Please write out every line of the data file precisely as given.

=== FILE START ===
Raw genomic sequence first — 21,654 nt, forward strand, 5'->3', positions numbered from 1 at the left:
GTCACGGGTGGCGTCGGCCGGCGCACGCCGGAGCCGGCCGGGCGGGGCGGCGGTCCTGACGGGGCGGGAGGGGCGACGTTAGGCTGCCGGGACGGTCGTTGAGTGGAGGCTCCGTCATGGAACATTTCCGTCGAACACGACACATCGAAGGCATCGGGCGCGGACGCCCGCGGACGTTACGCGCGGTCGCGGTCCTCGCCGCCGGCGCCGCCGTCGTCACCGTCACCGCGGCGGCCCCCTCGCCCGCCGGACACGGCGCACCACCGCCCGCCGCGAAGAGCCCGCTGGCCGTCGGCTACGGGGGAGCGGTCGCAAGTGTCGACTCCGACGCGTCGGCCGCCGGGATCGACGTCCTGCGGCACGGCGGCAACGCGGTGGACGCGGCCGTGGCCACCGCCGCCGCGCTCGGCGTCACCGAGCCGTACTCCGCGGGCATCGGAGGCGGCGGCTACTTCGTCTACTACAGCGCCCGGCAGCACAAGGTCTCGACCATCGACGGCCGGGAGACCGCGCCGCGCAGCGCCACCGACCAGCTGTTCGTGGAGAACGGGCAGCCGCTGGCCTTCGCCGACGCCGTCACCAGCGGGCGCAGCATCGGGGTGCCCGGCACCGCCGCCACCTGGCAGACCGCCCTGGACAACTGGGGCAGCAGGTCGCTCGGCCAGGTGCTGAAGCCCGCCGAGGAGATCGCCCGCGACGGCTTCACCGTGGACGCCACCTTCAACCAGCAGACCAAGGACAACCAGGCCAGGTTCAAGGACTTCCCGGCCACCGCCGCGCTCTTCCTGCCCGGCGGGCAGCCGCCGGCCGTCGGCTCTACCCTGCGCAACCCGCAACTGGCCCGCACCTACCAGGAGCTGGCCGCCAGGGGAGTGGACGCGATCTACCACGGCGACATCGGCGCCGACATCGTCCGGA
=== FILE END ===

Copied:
Raw genomic sequence first — 21,654 nt, forward strand, 5'->3', positions numbered from 1 at the left:
GTCACGGGTGGCGTCGGCCGGCGCACGCCGGAGCCGGCCGGGCGGGGCGGCGGTCCTGACGGGGCGGGAGGGGCGACGTTAGGCTGCCGGGACGGTCGTTGAGTGGAGGCTCCGTCATGGAACATTTCCGTCGAACACGACACATCGAAGGCATCGGGCGCGGACGCCCGCGGACGTTACGCGCGGTCGCGGTCCTCGCCGCCGGCGCCGCCGTCGTCACCGTCACCGCGGCGGCCCCCTCGCCCGCCGGACACGGCGCACCACCGCCCGCCGCGAAGAGCCCGCTGGCCGTCGGCTACGGGGGAGCGGTCGCAAGTGTCGACTCCGACGCGTCGGCCGCCGGGATCGACGTCCTGCGGCACGGCGGCAACGCGGTGGACGCGGCCGTGGCCACCGCCGCCGCGCTCGGCGTCACCGAGCCGTACTCCGCGGGCATCGGAGGCGGCGGCTACTTCGTCTACTACAGCGCCCGGCAGCACAAGGTCTCGACCATCGACGGCCGGGAGACCGCGCCGCGCAGCGCCACCGACCAGCTGTTCGTGGAGAACGGGCAGCCGCTGGCCTTCGCCGACGCCGTCACCAGCGGGCGCAGCATCGGGGTGCCCGGCACCGCCGCCACCTGGCAGACCGCCCTGGACAACTGGGGCAGCAGGTCGCTCGGCCAGGTGCTGAAGCCCGCCGAGGAGATCGCCCGCGACGGCTTCACCGTGGACGCCACCTTCAACCAGCAGACCAAGGACAACCAGGCCAGGTTCAAGGACTTCCCGGCCACCGCCGCGCTCTTCCTGCCCGGCGGGCAGCCGCCGGCCGTCGGCTCTACCCTGCGCAACCCGCAACTGGCCCGCACCTACCAGGAGCTGGCCGCCAGGGGAGTGGACGCGATCTACCACGGCGACATCGGCGCCGACATCGTCCGGA